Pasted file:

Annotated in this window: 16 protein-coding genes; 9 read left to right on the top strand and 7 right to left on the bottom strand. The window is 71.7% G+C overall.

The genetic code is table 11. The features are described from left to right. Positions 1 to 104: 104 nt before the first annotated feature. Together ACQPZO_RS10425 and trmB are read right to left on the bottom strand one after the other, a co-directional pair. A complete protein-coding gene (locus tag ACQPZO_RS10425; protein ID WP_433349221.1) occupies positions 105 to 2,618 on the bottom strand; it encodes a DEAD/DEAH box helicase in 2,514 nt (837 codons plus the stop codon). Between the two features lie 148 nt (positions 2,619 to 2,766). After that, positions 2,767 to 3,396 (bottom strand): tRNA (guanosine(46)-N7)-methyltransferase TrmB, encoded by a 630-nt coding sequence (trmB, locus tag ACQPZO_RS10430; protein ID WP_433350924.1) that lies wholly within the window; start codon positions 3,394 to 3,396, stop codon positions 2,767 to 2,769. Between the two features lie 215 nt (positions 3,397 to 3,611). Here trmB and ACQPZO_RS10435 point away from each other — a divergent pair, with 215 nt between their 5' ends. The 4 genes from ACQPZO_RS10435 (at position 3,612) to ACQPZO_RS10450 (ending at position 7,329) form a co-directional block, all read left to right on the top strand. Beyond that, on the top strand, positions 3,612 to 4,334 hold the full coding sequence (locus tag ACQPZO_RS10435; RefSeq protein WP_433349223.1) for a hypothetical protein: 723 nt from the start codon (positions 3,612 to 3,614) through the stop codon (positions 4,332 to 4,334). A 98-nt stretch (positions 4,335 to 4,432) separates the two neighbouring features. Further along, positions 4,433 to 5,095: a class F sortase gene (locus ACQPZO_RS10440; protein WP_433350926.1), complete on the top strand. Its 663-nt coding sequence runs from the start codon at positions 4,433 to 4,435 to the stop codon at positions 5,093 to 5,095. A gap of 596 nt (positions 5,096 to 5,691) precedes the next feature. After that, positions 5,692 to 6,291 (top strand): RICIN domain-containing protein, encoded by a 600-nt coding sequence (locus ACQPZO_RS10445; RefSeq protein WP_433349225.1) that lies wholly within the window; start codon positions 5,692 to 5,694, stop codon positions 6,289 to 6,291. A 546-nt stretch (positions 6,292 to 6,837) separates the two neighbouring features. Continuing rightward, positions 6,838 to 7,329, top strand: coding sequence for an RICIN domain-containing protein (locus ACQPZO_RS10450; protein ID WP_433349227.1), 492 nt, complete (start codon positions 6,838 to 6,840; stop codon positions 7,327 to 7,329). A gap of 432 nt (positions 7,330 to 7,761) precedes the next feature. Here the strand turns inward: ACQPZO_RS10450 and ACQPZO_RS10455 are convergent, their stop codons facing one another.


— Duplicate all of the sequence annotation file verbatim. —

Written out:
Annotated in this window: 16 protein-coding genes; 9 read left to right on the top strand and 7 right to left on the bottom strand. The window is 71.7% G+C overall.

The genetic code is table 11. The features are described from left to right. Positions 1 to 104: 104 nt before the first annotated feature. Together ACQPZO_RS10425 and trmB are read right to left on the bottom strand one after the other, a co-directional pair. A complete protein-coding gene (locus tag ACQPZO_RS10425; protein ID WP_433349221.1) occupies positions 105 to 2,618 on the bottom strand; it encodes a DEAD/DEAH box helicase in 2,514 nt (837 codons plus the stop codon). Between the two features lie 148 nt (positions 2,619 to 2,766). After that, positions 2,767 to 3,396 (bottom strand): tRNA (guanosine(46)-N7)-methyltransferase TrmB, encoded by a 630-nt coding sequence (trmB, locus tag ACQPZO_RS10430; protein ID WP_433350924.1) that lies wholly within the window; start codon positions 3,394 to 3,396, stop codon positions 2,767 to 2,769. Between the two features lie 215 nt (positions 3,397 to 3,611). Here trmB and ACQPZO_RS10435 point away from each other — a divergent pair, with 215 nt between their 5' ends. The 4 genes from ACQPZO_RS10435 (at position 3,612) to ACQPZO_RS10450 (ending at position 7,329) form a co-directional block, all read left to right on the top strand. Beyond that, on the top strand, positions 3,612 to 4,334 hold the full coding sequence (locus tag ACQPZO_RS10435; RefSeq protein WP_433349223.1) for a hypothetical protein: 723 nt from the start codon (positions 3,612 to 3,614) through the stop codon (positions 4,332 to 4,334). A 98-nt stretch (positions 4,335 to 4,432) separates the two neighbouring features. Further along, positions 4,433 to 5,095: a class F sortase gene (locus ACQPZO_RS10440; protein WP_433350926.1), complete on the top strand. Its 663-nt coding sequence runs from the start codon at positions 4,433 to 4,435 to the stop codon at positions 5,093 to 5,095. A gap of 596 nt (positions 5,096 to 5,691) precedes the next feature. After that, positions 5,692 to 6,291 (top strand): RICIN domain-containing protein, encoded by a 600-nt coding sequence (locus ACQPZO_RS10445; RefSeq protein WP_433349225.1) that lies wholly within the window; start codon positions 5,692 to 5,694, stop codon positions 6,289 to 6,291. A 546-nt stretch (positions 6,292 to 6,837) separates the two neighbouring features. Continuing rightward, positions 6,838 to 7,329, top strand: coding sequence for an RICIN domain-containing protein (locus ACQPZO_RS10450; protein ID WP_433349227.1), 492 nt, complete (start codon positions 6,838 to 6,840; stop codon positions 7,327 to 7,329). A gap of 432 nt (positions 7,330 to 7,761) precedes the next feature. Here the strand turns inward: ACQPZO_RS10450 and ACQPZO_RS10455 are convergent, their stop codons facing one another.